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Spalding at 21c: Voice and Vision – Virtual Event
August 20, 2020 @ 6:00 pm - 7:30 pmFree and open to the public
Spalding at 21c: Voice and Vision is again going virtual for the season finale of the popular summer series, 6:00-7:30 p.m. Eastern on Thursday, August 20. The reading, a partnership of Spalding University’s School of Creative and Professional Writing and 21c Museum Hotel Louisville, will take place online via Zoom. It’s a free and open virtual event to support our vibrant writing and arts community.
Sign up by August 19 to receive the Zoom link: Click here.
The line-up showcases newly published and produced authors and a playwright from around the region. Readers include Drēma Drudge, Michelle Tyrene Johnson, Ellen Birkett Morris, and Rick Neumayer. Sena Jeter Naslund and Amy Foos Kapoor emcee.
Alice Gray Stites, Chief Curator and Museum Director of 21c Museum Hotels, will highlight the exhibition installed in Proof on Main: Fallen Fruit: The Practices of Everyday Life.
Pictured: David Burns and Austin Young/Fallen Fruit. “Kentucky / A Dark and Bloody Ground,” 2016. Found frames, found taxidermy busts, original photography from Goshen, Kentucky, found photography from the Edward Curtis collection at The Library of Congress.
The annual reading series runs the third Thursday of every month May through August. Sena Jeter Naslund, the founding program director of Spalding University’s low-residency MFA in Writing program, and Katy Yocom, associate director of Spalding’s School of Creative and Professional Writing, direct the series.
About the Readers
Drēma Drudge suffers from Stendhal’s Syndrome, the condition in which one becomes overwhelmed in the presence of great art. She attended Spalding University’s MFA in Creative Writing Program where she learned to transform that intensity into fiction. Her debut novel is titled Victorine (Fleur-de-Lis Press, 2020). Michelle Tyrene Johnson is a playwright, journalist for 89.3 WFPL News Louisville, and an MFA candidate in Spalding’s School of Creative and Professional Writing. Her play “Rights of Passage” was produced in July by Four Walls Theater. Her play “Only One Day a Year” received a grant from the National Endowment for the Arts, and several of her plays, including “Wiccans in the Hood” and “The Negro Whisperer,” have appeared in New York City festivals and readings. Ellen Birkett Morris is the author of Lost Girls (TouchPoint Press, 2020), a collection of short stories. Her fiction has appeared in Shenandoah, Antioch Review, Notre Dame Review, South Carolina Review, and Santa Fe Literary Review, among other journals. She is a winner of the Bevel Summers Prize for short fiction and a recipient of a 2013 Al Smith Fellowship. Rick Neumayer has published short fiction in many literary magazines, and three of his full-length Broadway-style musical collaborations have been produced. Journeyman (Fleur-de-Lis Press, 2020) is his first published novel. The Louisville native, resident, and Male High graduate is a retired teacher.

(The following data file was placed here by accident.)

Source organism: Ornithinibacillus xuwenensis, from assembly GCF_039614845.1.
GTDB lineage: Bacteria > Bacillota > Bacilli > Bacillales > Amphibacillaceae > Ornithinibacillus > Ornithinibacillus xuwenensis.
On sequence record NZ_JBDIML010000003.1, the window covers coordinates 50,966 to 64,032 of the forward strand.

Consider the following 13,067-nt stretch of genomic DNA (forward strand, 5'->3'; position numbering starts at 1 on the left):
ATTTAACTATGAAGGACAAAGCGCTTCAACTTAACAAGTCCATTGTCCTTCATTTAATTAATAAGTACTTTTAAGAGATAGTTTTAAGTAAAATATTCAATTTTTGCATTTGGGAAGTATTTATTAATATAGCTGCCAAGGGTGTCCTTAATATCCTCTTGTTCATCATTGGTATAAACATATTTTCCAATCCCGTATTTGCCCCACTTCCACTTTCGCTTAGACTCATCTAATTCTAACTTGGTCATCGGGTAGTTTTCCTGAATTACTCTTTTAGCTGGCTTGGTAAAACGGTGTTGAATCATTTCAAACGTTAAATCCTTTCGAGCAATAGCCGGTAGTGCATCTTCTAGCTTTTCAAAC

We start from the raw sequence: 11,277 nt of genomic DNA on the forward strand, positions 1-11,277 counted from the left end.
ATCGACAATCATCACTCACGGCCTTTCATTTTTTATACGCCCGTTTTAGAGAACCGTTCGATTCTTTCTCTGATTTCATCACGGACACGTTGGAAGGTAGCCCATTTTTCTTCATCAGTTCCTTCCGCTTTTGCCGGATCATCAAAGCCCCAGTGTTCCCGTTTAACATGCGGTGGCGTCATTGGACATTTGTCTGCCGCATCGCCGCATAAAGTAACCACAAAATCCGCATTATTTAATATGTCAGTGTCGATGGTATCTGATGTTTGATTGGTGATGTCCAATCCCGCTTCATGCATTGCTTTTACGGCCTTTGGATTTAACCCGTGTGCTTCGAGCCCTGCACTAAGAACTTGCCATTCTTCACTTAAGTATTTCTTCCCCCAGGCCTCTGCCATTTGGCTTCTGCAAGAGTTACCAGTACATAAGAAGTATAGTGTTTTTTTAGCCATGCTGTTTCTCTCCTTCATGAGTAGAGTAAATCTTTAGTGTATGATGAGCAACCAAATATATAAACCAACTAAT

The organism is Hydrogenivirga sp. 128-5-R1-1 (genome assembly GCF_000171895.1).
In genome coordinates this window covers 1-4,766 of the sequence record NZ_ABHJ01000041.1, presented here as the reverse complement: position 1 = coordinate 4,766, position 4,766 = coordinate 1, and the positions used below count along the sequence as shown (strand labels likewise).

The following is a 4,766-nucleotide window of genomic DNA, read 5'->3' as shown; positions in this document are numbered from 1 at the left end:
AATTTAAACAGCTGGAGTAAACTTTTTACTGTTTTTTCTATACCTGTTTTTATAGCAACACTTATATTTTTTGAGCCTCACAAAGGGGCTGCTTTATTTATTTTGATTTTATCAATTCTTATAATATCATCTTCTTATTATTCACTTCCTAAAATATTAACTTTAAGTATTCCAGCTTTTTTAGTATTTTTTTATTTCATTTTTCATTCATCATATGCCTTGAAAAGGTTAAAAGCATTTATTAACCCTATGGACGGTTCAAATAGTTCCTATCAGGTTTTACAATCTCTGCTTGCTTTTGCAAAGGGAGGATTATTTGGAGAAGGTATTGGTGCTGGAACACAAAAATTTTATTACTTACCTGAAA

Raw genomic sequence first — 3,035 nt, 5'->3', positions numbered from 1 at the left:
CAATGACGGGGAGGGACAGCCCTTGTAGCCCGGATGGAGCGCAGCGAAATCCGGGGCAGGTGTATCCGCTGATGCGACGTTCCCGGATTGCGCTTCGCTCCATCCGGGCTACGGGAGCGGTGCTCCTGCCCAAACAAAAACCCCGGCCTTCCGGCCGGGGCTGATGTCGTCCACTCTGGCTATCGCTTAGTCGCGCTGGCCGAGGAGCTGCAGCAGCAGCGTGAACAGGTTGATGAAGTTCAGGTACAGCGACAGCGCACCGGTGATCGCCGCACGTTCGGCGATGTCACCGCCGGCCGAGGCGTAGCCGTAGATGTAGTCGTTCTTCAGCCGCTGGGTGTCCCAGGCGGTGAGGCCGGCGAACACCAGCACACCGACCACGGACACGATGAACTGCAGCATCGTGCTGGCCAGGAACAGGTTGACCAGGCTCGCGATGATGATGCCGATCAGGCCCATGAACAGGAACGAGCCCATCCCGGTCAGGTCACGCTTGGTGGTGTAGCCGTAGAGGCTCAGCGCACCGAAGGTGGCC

Series co-director and host Sena Jeter Naslund is the author of nine books, including the bestselling novels Adam & Eve, Abundance: A Novel of Marie Antoinette, Ahab’s Wife and Four Spirits. She was inducted into the Kentucky Writers Hall of Fame earlier this year.
Series coordinator and co-host Amy Foos Kapoor is a producer, writer, managing editor of The Louisville Review, and graduate of Spalding’s MFA program. Her debut picture book, Into the Blue: A Counting Adventure (BeaLu Books) will be published in early 2021.
About Spalding’s School of Creative and Professional Writing
Spalding’s School of Creative and Professional Writing houses three graduate writing programs: the nationally distinguished, 65-credit MFA in Writing program; the 35-credit Master of Arts in Writing (MAW) with creative and professional tracks; and a 15-credit graduate certificate in writing, also with creative and professional tracks. All programs are offered on the low-residency model and are built on a commitment to excellence in a noncompetitive, supportive atmosphere. All three programs offer fiction, poetry, creative nonfiction, writing for children and young adults, and writing for TV, screen, and stage, with professional writing available in the MAW and certificate. Semesters begin in the spring, summer, and fall with a residency in Louisville or abroad; then, faculty and students return home for an independent study focused on the student’s writing. Students may customize the residency location, season, and pace of their studies.